Astronomers working on BLAST (Balloon-borne Large-Aperture Sub-millimeter Telescope) study have determined that dust-enshrouded galaxies several billion light years away hide about half of the starlight in the Universe from Earth's view.
Peering up into the night sky gives Earth-bound observers only half of the cosmic history of how stars are born. Stars form when clouds of gas and dust coalesce and ignite, releasing energy into space and causing the star to shine. But the same dust that plays a crucial role in star formation also obscures our view of the young stars' light, thereby hiding their existence. However, the dust itself, warmed by starlight, emits light at far-infrared and submillimetre wavelengths, which are invisible to the human eye, but visible to the sensitive detectors aboard BLAST. Studying these wavelengths provides astronomers with the far infrared luminosity of each galaxy and, ultimately, an estimate the rate at which the stars formed.
Designed by a multi-national collaboration, including Canada, the U.S. and the U.K, the BLAST mission flew on an 11-day mission in 2006 aboard a huge helium balloon, which lofted the 2-metre telescope nearly 37 kilometres above Antarctica. BLAST circled the frozen continent above 99.7% of Earth's atmosphere, and produced a wealth of data virtually unattainable from the ground. In just days, BLAST found 10 times the number of submillimetre wavelength galaxies that ground-based telescopes have detected in the past decade. "BLAST has given us a new view of the Universe, enabling the BLAST team to make discoveries in topics ranging from the formation of stars to the evolution of distant galaxies," says University of Toronto Professor Barth Netterfield.
"Over the last decade, submillimetre telescopes on the ground have produced several 'black and white' images no larger than the size of a fingernail at the end of your outstretched arm," says Dr. Ed Chapin at the University of British Columbia. "In a single 11-day flight BLAST has taken a huge leap forward, producing colour images the size of your hand."
Star formation in the Milky Way
BLAST is uniquely capable of studying the earliest stages of star formation locally in the Milky Way, our own galaxy. The BLAST telescope produced this image of star formation in the southern constellation of VELA during its 11-day balloon flight over Antarctica in December 2006. The 50-square degree map (about 250 times as wide as the area of the full Moon as seen in the night sky) shows the submillimetre emission from thousands of stellar nurseries. Colour is an indicator of temperature. Blue areas are warmed above minus 253 Celsius (20 Kelvin) by recent or ongoing star formation. Orange regions, where the gas and dust are not being warmed by massive young stars, have cooled to around minus 261 Celsius (12 Kelvin). The structure of the clouds is the result of the complex interplay between energetic winds from the hot young stars, gravity and magnetic fields.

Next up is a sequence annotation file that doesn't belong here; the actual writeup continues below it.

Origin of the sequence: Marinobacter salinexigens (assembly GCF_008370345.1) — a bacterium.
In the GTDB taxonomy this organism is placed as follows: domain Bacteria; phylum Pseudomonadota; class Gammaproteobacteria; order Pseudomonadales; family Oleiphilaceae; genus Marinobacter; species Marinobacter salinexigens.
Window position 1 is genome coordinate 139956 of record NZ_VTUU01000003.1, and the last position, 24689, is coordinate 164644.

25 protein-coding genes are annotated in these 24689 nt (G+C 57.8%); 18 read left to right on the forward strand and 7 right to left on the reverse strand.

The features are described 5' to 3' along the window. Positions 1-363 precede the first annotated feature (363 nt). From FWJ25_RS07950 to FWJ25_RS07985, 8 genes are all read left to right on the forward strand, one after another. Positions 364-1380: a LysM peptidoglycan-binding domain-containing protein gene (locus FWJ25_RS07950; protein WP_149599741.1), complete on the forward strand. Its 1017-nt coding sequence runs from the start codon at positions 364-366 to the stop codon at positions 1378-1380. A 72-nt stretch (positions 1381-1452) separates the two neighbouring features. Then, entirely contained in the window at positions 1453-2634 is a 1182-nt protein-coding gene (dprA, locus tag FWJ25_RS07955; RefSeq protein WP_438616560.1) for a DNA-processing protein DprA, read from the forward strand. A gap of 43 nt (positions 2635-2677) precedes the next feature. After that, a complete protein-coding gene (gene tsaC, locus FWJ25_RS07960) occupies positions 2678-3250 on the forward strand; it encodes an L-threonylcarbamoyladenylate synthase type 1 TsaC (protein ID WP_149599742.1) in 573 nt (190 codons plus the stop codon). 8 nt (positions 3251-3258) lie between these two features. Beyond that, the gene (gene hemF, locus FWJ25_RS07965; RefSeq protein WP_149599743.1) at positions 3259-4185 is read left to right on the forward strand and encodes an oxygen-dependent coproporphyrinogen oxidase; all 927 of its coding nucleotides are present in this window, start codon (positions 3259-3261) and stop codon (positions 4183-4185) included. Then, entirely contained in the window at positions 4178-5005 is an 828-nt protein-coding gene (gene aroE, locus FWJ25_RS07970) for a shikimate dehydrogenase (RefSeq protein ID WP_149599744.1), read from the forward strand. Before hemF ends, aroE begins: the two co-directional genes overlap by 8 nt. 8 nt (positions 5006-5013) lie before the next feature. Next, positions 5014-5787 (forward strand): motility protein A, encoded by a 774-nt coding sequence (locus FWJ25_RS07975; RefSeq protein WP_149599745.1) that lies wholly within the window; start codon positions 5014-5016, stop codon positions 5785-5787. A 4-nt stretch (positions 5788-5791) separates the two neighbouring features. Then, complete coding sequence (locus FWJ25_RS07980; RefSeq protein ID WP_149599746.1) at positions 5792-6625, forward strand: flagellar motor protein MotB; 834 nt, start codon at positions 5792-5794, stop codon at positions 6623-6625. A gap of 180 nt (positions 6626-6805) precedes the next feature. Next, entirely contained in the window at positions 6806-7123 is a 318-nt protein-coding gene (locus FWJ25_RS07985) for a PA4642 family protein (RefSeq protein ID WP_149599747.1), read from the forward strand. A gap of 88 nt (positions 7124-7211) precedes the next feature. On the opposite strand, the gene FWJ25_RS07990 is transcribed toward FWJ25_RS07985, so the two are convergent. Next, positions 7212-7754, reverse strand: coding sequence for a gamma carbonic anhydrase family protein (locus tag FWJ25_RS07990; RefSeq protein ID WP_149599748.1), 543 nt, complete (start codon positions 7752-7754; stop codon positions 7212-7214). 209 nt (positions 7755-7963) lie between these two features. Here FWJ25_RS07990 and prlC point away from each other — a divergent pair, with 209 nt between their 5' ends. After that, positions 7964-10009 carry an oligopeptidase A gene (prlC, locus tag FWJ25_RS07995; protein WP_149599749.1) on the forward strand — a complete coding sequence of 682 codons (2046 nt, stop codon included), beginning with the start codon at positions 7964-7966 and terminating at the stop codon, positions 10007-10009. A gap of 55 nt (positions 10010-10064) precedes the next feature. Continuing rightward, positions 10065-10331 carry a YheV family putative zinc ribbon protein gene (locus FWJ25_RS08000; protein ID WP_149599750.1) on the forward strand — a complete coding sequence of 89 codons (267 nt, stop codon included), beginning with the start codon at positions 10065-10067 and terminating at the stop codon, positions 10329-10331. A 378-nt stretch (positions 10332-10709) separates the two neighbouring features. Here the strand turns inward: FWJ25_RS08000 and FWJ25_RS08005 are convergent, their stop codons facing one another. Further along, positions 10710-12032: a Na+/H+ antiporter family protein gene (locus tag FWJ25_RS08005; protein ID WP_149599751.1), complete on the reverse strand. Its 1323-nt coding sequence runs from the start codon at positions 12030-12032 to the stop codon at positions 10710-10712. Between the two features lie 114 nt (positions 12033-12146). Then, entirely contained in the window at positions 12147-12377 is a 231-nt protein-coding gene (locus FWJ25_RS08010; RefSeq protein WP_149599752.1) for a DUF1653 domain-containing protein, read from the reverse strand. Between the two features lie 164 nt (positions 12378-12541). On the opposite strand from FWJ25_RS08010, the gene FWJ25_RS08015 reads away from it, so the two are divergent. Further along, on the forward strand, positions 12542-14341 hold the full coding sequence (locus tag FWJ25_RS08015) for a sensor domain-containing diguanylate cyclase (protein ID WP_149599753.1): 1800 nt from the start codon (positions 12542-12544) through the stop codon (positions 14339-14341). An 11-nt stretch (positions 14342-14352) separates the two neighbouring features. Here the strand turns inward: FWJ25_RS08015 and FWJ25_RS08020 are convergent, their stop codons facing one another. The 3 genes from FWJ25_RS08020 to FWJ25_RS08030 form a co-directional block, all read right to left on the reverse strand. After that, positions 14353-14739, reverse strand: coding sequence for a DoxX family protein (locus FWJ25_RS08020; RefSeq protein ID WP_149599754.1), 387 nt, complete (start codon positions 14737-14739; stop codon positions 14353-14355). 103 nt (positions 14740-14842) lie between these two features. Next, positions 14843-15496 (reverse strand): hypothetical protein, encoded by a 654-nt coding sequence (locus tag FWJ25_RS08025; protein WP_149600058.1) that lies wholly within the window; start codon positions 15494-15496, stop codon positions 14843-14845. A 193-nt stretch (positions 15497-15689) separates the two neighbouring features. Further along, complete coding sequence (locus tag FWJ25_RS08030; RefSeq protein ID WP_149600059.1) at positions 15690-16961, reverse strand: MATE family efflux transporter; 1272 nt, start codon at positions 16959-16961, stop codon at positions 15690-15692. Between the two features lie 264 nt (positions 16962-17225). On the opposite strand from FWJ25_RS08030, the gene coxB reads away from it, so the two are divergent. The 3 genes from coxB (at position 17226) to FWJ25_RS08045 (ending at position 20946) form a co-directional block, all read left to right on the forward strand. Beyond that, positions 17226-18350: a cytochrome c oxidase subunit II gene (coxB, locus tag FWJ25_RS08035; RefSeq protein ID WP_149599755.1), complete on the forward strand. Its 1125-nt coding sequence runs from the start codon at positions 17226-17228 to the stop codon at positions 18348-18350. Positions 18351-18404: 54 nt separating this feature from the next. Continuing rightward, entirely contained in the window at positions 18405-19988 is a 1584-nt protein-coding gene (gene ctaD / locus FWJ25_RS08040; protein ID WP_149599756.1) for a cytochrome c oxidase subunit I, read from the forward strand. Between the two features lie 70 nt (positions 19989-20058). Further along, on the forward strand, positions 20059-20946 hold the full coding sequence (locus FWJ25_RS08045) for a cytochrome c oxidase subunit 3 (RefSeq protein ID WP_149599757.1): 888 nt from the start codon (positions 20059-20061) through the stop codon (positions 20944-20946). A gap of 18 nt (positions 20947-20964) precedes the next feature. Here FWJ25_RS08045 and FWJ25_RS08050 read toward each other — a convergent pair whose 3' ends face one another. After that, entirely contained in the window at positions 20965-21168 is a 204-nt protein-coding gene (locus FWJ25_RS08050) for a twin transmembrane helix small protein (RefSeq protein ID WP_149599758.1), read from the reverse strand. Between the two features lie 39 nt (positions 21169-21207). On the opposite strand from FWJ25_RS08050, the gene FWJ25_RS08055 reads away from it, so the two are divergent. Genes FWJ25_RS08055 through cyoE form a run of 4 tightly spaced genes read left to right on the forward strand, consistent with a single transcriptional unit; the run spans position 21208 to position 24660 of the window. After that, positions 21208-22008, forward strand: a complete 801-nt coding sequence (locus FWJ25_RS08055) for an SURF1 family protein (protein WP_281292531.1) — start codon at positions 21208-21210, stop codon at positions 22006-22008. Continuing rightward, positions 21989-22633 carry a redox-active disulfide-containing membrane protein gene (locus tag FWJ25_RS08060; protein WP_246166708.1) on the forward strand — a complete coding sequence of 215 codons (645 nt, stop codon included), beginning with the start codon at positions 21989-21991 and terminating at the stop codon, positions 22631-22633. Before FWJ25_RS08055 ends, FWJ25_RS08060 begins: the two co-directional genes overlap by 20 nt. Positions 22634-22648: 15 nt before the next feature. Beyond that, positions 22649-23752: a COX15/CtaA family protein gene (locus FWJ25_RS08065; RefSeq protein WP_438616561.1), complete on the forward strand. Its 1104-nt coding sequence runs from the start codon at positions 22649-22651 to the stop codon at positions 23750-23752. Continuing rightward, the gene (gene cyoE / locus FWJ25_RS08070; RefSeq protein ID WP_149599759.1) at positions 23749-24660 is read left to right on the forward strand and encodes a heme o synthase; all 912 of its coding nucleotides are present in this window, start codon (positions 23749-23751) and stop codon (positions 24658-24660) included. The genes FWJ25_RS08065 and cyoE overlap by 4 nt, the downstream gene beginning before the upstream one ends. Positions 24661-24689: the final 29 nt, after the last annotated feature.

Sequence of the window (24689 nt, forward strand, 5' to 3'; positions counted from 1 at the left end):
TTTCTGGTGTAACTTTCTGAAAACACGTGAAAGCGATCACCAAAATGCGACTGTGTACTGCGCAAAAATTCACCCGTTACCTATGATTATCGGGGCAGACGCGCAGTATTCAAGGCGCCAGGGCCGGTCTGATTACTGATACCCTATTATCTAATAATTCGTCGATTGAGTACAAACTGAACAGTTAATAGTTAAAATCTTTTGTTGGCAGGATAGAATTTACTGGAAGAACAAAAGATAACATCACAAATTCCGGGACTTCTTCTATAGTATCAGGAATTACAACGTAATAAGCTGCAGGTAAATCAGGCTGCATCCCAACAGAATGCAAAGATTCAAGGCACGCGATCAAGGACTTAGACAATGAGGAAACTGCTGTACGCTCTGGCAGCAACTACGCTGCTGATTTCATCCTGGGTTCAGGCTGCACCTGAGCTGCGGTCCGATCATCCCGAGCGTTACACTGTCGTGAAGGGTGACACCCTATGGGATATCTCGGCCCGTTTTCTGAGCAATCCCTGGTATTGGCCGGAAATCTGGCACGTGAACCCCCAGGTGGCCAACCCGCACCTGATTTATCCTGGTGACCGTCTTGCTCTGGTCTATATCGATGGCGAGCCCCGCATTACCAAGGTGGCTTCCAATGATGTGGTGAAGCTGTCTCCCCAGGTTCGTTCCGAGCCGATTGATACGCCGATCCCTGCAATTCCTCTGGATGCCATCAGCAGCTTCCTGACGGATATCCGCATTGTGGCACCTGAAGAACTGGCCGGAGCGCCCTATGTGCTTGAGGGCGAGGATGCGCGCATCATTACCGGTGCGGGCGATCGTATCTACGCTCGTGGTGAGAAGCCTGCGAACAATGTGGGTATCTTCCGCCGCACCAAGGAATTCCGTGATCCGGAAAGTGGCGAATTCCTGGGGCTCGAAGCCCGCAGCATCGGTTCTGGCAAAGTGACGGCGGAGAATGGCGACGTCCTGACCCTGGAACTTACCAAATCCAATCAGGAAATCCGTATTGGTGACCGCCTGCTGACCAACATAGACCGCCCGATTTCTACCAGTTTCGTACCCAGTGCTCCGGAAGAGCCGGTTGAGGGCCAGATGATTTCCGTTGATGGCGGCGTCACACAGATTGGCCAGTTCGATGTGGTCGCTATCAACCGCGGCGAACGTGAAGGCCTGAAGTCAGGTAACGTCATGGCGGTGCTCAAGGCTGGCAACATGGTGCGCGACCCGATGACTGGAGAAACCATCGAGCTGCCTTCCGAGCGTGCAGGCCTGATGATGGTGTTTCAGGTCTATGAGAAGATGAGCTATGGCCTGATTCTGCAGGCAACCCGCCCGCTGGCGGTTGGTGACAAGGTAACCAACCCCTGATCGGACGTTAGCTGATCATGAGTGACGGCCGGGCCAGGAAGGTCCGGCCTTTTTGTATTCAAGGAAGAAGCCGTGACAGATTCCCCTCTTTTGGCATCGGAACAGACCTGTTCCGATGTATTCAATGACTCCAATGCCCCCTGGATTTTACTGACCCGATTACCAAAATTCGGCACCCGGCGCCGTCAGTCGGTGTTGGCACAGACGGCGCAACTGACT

(Credit: The BLAST Collaboration)
The Canadian Connection
The Canadian team from the Universities of British Columbia and Toronto provided the BLAST gondola, pointing system, electronics and software, and has led the data analysis.
BLAST has also acted as a pathfinder for the SPIRE (Spectral and Photometric Imaging Receiver) instrument on the upcoming Herschel Space Observatory, in which Canadian scientists are also involved. Using the same detectors as SPIRE, BLAST has provided an invaluable first look at the sub-mm sky.
"The history of star formation in the universe is written out in our data. It is beautiful. And it is just a taste of things to come with SPIRE," said University of British Columbia Professor Mark Halpern. "The world-leading scientific success of Canadian graduate students and post-docs working on BLAST has been very impressive and, speaking as an educator, very gratifying."
Canadian partners in BLAST include the University of Toronto, the University of British Columbia, and AMEC Dynamic Structures Ltd. of Port Coquitlam, B.C. Canadian funding was provided by the Canadian Space Agency, the Natural Sciences and Engineering Research Council of Canada (NSERC), the Canada Foundation for Innovation, the Ontario Innovation Trust, and the University of Toronto.
International partners include the University of Pennsylvania, Brown University, the University of Miami, the Jet Propulsion Laboratory, Cardiff University, and the Instituto Nacional de Astrofisica of Mexico, with funding from NASA and the U.K.'s Particle Physics and Astronomy Research Council (PPARC).
For more information about this and other discoveries by BLAST, visit www.blastexperiment.info.
To read the scientific publications on BLAST's discovery, see: